State Rep. Al Williams, a Democrat from the hamlet of Midway on Georgia’s seashore, called the White House plan “a terrible idea that could have profound negative effects on Georgia’s coast.”
“It’s another idea with big business in mind,” he said.
Georgia conservationists also firmly oppose the Trump administration’s changes.
Jennette Gayer of Environment Georgia called Deal’s concern “great news” and invoked the 2010 Gulf of Mexico oil spill that leached millions of barrels of oil into the ocean and rocked the region’s fishing and tourism industries.
“In this case Governor Deal can learn from our neighbors and send a clear message against drilling off Georgia coasts,” she said. “Oil spills and drilling infrastructure would be a terrible legacy to leave our beautiful coast and the communities and businesses that rely on oil-free beaches, marshes and ocean.”
Some supporters say the potential economic development benefits outweigh the costs. Timothy Considine, an energy economist, reported in 2015 that oil and gas drilling off Georgia’s coast could create as many as 6,500 jobs and add $250 million annually to state coffers by 2035.
The state’s top GOP officials in Washington indicated they were broadly supportive of moves to make the U.S. more independent from foreign oil producers, but some cautioned that outside factors such as local opinions, environmental impact and economic potential should be taken into consideration.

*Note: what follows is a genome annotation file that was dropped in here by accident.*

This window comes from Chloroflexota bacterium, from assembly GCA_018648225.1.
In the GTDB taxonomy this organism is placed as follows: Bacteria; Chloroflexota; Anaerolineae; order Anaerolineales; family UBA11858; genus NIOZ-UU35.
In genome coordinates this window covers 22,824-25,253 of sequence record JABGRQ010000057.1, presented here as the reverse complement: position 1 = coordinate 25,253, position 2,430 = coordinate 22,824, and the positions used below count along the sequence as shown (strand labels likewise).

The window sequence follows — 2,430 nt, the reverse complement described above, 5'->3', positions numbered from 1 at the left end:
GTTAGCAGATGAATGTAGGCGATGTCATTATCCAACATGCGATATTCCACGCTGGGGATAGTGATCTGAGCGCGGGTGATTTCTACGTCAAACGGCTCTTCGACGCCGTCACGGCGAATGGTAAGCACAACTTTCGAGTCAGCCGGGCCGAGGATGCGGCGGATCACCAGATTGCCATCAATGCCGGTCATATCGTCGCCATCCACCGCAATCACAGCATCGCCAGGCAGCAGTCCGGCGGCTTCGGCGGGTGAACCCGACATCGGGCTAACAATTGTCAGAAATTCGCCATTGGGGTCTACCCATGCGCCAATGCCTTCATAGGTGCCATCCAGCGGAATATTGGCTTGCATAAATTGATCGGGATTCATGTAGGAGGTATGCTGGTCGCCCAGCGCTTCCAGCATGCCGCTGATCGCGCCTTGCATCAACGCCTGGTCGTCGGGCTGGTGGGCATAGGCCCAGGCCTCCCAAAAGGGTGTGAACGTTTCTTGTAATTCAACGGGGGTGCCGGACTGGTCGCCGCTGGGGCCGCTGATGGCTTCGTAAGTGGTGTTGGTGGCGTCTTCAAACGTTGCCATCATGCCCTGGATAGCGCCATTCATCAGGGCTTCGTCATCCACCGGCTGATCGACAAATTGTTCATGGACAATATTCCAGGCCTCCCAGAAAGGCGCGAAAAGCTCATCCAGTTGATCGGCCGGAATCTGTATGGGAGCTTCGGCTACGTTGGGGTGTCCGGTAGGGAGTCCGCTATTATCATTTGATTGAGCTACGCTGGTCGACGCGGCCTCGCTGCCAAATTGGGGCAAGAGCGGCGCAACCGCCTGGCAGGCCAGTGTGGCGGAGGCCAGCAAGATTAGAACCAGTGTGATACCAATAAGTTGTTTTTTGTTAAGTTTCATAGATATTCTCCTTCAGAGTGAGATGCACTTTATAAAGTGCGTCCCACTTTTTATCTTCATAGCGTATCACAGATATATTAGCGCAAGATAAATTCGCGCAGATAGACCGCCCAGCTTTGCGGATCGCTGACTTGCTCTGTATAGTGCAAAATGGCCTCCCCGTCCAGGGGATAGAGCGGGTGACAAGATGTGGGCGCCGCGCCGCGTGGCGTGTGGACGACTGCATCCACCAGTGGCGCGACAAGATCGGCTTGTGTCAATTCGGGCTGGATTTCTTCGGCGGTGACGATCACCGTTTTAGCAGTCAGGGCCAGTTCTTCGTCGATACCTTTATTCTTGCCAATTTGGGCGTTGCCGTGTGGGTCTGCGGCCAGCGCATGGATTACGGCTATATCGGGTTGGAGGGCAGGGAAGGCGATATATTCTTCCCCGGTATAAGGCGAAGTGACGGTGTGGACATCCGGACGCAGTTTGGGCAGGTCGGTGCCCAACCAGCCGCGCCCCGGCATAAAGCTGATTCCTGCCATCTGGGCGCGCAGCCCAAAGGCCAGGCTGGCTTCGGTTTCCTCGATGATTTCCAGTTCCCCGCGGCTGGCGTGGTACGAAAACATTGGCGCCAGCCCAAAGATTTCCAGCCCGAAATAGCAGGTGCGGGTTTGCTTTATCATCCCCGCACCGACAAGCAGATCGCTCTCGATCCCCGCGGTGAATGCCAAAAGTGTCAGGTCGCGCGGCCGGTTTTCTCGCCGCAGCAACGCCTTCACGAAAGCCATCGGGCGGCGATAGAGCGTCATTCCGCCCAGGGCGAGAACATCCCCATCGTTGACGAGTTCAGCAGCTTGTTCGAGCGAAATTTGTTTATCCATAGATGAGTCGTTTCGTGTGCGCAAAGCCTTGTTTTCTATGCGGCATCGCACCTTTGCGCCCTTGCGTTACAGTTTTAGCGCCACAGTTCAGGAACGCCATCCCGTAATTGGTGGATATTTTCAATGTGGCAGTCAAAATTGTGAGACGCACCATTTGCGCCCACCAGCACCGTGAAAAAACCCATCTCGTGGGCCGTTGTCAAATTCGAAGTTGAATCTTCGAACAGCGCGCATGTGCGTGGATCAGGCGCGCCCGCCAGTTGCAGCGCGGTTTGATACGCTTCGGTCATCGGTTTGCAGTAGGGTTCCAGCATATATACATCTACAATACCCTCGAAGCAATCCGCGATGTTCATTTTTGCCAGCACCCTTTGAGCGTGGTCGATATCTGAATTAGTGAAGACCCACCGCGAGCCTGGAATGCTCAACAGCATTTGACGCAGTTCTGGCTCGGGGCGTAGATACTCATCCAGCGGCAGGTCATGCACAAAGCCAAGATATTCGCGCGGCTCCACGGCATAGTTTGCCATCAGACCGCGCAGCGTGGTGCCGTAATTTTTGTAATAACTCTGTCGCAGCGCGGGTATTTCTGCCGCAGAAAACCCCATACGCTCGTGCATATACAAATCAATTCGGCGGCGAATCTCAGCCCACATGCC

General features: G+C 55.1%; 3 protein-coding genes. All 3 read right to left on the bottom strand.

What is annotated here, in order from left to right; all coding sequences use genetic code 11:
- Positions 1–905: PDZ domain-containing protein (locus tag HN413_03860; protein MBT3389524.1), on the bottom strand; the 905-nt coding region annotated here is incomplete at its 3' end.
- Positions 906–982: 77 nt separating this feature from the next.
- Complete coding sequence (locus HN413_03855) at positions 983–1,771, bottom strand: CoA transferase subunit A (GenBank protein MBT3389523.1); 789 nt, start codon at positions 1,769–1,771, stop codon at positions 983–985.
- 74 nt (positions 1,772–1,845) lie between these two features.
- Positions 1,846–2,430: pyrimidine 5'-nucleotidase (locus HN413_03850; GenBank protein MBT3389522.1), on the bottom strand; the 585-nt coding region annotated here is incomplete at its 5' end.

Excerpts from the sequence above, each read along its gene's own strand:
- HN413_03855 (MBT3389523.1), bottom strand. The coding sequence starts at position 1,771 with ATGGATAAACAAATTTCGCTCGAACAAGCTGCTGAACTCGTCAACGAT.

“There’s a lot of due diligence to do,” Republican U.S. Sen. Johnny Isakson said in an interview Wednesday.
“I think it’s a possibility that there’s a way that it could be done that was judicious and made sense, but you’ve got to make sure the environment, the investment that Georgia has already made … are protected.”
Republican U.S. Sen. David Perdue, who lives on Sea Island, said energy independence is of prime concern to him but that officials need to make sure the returns for drilling in the Atlantic are worth the expense.
“The question is, is there anything out there? We don’t really know that yet,” he said Thursday, “and eventually we’re going to have to know that, in my opinion.”
U.S. Rep. Buddy Carter, R-Pooler, said he supports an “expansive energy independence policy” but that Trump’s proposed policy change has “left me with some questions.” He called on the Interior Department to hold a public hearing in his coastal 1st Congressional District.
Carter, Isakson and several other Georgia Republicans signed onto House and Senate letters to Zinke last summer — when the administration’s previous offshore leasing program was limited to the Gulf of Mexico and a small area off the coast of Alaska — encouraging him to “carefully review” other areas of the country “to ensure that opportunities are not missed.”
“Offshore development has undergone rapid technological innovation ensuring it is cheaper, safer, and provides access to previously out-of-reach areas,” the Senate letter stated.